Written by Ivy Wong
Translated by H.B. Qin
Edited by Patrick McShane
The COVID-19 pandemic has had a pronounced effect on the American economy, with families across the nation feeling the impacts of inflation, layoffs, business closures and more, exacerbating financial stressors that were already a weighty concern for many.
Learning the needs of children from low-income families within the communities they serve, Tzu Chi USA’s Mid-Atlantic Region developed a plan for support. Children and families affected by these multi-layered factors, and encounter barriers to healthcare affordability, often have to delay checkups for vision problems.
Tzu Chi Mid-Atlantic Region has incorporated ophthalmology into the scope of its fee medical services for those in need to make it easier for these children to get the eye care and eyeglasses they need for their schooling and lives.
In 2023, Tzu Chi has been working hard to integrate charity and medical care, and the long-planned eye care initiative in New Jersey is in full swing. New eye care equipment has been purchased and delivered to the Mid-Atlantic Region office to equip the initiative with the machines and tools they need to best serve the community. Volunteer Steven Voon shared, “Tzu Chi’s eye care is set to fully utilize the medical resources available to serve school children in the community and to give the children the best eye care services possible.”
On Saturday, May 27, Steven Voon, Executive Director of Tzu Chi’s Mobile Clinic, and his wife, Olivia Chung, flew all the way from Northern California on the West Coast of the U.S. to the East Coast for an ophthalmology volunteer training workshop and a hands-on training session for medical volunteers interested in ophthalmology.
On the day of the training, three generations of volunteers learned about complicated medical equipment, which is a test of both physical and mental strength. As volunteers, not only do they aspire to serve others, but more importantly, they have the courage to take on the responsibility of trying to keep up with technological advances in healthcare. Following Master Cheng Yen’s teaching of “Learning by doing, awareness by learning,” the trainees braved the difficulties of learning new skills.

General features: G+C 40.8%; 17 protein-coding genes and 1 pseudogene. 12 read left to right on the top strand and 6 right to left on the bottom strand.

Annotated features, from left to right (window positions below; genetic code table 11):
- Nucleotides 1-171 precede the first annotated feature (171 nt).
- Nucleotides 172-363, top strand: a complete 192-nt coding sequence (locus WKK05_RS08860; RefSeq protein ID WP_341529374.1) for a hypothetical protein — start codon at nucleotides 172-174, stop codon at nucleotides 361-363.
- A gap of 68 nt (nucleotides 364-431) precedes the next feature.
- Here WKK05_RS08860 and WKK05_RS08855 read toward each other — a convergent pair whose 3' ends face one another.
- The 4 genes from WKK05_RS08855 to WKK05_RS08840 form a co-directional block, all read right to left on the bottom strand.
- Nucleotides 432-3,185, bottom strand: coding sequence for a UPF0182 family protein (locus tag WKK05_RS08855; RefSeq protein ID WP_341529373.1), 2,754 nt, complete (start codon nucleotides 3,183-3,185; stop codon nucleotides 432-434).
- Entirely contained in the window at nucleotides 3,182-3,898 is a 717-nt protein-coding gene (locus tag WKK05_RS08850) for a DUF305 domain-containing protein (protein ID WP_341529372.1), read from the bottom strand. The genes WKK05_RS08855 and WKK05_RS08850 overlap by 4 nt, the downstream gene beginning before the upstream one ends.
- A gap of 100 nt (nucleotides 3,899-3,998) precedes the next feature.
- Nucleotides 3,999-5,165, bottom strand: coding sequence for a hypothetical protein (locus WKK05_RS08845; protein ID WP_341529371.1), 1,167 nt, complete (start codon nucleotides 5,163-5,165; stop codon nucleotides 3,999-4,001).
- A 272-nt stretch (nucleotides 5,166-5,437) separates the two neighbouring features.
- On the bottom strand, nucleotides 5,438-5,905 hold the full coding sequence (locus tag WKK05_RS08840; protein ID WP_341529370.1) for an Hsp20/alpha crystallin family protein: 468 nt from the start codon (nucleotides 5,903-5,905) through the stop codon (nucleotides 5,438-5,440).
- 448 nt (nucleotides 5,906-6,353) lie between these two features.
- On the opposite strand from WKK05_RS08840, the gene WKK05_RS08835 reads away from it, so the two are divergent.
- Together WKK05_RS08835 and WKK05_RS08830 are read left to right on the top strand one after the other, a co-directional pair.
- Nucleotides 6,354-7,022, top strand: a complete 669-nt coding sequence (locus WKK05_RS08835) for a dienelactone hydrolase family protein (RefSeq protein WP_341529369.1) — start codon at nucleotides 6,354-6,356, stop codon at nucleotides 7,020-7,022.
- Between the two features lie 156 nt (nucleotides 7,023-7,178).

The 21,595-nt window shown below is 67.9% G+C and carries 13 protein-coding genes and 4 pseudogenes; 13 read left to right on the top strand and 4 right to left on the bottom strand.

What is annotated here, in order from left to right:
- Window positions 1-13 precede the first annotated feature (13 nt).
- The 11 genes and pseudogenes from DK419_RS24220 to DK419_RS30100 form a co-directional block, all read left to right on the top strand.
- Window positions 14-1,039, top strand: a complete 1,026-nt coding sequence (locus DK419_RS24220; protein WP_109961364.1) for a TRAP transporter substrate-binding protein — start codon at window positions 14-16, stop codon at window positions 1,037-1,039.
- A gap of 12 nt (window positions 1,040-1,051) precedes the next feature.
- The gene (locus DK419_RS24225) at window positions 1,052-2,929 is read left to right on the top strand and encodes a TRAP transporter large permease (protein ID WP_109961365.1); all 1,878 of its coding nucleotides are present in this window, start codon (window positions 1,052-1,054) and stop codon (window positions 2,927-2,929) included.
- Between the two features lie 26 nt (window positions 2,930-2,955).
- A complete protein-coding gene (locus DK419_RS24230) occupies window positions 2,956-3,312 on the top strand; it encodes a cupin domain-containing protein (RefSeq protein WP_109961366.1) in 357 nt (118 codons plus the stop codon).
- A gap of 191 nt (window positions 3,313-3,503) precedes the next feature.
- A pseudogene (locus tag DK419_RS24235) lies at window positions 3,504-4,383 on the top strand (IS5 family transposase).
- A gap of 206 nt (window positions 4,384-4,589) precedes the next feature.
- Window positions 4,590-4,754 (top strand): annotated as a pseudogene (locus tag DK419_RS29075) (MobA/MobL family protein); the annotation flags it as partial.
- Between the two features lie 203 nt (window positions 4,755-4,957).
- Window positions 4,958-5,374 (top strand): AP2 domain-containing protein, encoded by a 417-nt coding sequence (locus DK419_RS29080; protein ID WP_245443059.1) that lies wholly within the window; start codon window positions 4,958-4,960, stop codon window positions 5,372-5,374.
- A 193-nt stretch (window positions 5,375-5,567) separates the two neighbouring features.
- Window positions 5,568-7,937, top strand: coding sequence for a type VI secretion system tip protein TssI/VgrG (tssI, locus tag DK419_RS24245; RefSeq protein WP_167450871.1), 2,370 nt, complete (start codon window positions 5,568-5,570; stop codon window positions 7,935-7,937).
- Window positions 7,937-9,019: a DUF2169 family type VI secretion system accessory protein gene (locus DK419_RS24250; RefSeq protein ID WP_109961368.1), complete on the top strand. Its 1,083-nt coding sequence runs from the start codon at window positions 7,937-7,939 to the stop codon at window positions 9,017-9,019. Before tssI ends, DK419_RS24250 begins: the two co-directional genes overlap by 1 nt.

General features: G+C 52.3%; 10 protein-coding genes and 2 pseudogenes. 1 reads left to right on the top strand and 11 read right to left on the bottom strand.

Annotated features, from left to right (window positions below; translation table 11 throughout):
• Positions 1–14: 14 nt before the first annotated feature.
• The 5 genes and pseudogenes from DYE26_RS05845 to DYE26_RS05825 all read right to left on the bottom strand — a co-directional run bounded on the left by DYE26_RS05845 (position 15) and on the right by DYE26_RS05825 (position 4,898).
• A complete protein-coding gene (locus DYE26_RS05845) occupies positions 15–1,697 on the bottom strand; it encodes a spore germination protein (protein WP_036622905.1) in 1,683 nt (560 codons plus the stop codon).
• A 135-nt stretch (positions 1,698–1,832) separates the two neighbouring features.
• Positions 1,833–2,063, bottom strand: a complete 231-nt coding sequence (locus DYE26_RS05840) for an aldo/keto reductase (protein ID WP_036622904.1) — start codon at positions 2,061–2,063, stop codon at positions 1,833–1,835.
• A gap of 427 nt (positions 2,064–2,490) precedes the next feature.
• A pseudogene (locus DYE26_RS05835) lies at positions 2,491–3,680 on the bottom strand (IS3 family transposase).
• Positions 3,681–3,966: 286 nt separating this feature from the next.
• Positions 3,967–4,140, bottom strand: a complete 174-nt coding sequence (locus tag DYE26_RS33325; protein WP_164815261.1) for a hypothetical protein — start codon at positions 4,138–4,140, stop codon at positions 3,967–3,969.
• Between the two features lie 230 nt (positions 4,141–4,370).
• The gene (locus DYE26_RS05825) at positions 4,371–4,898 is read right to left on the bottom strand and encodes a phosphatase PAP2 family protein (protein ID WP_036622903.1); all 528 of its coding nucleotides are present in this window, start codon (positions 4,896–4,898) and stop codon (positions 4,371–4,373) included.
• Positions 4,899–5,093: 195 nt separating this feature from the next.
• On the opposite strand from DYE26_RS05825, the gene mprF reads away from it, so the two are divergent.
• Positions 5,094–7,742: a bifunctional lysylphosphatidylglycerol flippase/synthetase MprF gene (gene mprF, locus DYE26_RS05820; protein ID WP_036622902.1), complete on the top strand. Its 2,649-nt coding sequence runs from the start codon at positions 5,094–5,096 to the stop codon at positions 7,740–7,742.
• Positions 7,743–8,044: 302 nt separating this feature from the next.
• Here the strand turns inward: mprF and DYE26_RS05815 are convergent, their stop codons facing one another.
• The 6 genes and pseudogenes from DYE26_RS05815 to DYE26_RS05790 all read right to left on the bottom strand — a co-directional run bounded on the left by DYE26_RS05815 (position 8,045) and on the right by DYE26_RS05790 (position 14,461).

Volunteer Olivia Chung demonstrated the use of handheld optometers and shared her 9 years of experience expanding and running the eye care free clinic at the Fresno Service Center. She also encouraged Mid-Atlantic Region volunteers to practice working with the younger schoolchildren first, to minimize the impact of vision problems on the children’s early years of schooling.
Petrina Chen, a cardiac ultrasound technician at the local Morristown Medical Center in New Jersey, participated in Tzu Chi activities for the first time. She has always hoped to have the opportunity to serve people outside of work. She shared, “I have always thought that as long as each person gives just a little bit of their time and effort, it will have a great impact on the lives of families and children who need help.”
Under the instructor’s careful watch and encouragement, the trainees were finally able to read the diagnostic reports printed out by the optometrists, boosting their morale, and doubling their confidence.
Tzu Chi Academy teacher Huai Zi Zou shared, “I am very happy to learn a lot of ophthalmology expertise today. In addition to learning to read ophthalmologists’ diagnostic and optometric reports, I can also use what I have learned to help the community in the future.”
With the vision of the Mid-Atlantic Region’s medical mission ahead of us, Tzu Chi volunteers will make good use of the resources to spread love to those in need, in the hopes that all children can learn with joy, and through their joy, love will continue to expand and spread widely around the world.